WhatsApp on the Web is a convenient way to access the messaging service on a desktop, without the hassle of installing an app. However, with the web, there’s always a risk of bad actors trying to trick users. With that in mind, WhatsApp is now offering a browser extension that verifies if users are on the authentic web version, or if they are on a tampered page that can steal data and install malware among other evil deeds.
The process of using the browser extension-based security system is easy. Just go to the Chrome web store and search for Code Verify, hit the blue Add to Chrome button, and you’re good to go. As of now, Code Verify only works on Chrome, Edge, and Mozilla Firefox, but a version tailored for Safari is also in the development phase.
Once the browser extension has been installed and pinned to the toolbar, it will start doing its code verification job automatically every time users visit the WhatsApp Web page. And to inform users about the activity status, a color-code indicator system has been put in place. A green icon means everything is fine and there are no security risks.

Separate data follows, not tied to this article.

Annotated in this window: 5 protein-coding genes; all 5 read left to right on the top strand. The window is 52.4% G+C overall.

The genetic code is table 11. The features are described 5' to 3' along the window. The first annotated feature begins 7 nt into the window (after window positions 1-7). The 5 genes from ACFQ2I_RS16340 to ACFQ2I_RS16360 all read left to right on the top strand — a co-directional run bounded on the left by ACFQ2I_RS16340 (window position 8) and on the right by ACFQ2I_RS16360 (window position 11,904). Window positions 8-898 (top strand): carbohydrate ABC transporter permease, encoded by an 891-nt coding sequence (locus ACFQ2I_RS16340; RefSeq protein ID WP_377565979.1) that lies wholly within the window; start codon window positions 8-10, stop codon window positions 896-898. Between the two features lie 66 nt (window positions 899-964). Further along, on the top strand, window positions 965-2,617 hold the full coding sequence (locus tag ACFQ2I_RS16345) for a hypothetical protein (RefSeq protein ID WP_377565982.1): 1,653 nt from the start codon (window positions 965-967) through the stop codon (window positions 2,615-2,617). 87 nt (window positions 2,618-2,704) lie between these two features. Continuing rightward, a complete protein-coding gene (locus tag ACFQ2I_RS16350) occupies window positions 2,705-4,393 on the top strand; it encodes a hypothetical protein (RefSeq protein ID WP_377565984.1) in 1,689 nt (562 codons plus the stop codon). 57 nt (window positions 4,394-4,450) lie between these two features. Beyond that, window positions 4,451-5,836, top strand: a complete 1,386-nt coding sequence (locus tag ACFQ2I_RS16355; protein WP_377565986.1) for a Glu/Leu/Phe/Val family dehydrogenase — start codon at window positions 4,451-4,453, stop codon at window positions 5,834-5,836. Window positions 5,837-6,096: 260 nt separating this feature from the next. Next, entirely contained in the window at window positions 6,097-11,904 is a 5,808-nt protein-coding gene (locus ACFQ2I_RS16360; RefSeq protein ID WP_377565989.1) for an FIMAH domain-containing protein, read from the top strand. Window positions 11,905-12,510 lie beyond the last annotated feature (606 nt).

If the Code Verify icon shows an orange circle with a question mark, it is a sign that the network request was timed out. An orange alert means the network connection might be stable or something is interfering with the verification process. To fix it, try reloading the page, changing the Wi-Fi network, or pausing other browser extensions.
A red indicator with an exclamation mark is a sign that the source code couldn’t be verified, and that’s a possible security risk. In such a scenario, disable the other extensions and reload the WhatsApp Web page to see if the warning sign goes away.
Meta assures that the Code Verify extension doesn’t interfere with the privacy aspect. It won’t log any activity data, collect metadata, or access any of the user information on its own. More importantly, the extension doesn’t let anyone take a peek at the messages as they are end-to-end encrypted, just the way they are on the mobile app.
Created in collaboration with Cloudflare, Code Verify relies on a security feature called subresource integrity that will check resources on the entire webpage. At the heart of the browser is a hash matching system, which also forms the backbone of Apple’s iCloud photo scanning system for CSAM detection.
“Whenever the code for WhatsApp Web is updated, the cryptographic hash source of truth and extension will update automatically as well,” Meta says in its announcement. The idea is to automate the process of hash matching, and then deploy it on a scale for hundreds of millions of WhatsApp users. Additional in-depth technical details about the Code Verify extension can be found here.
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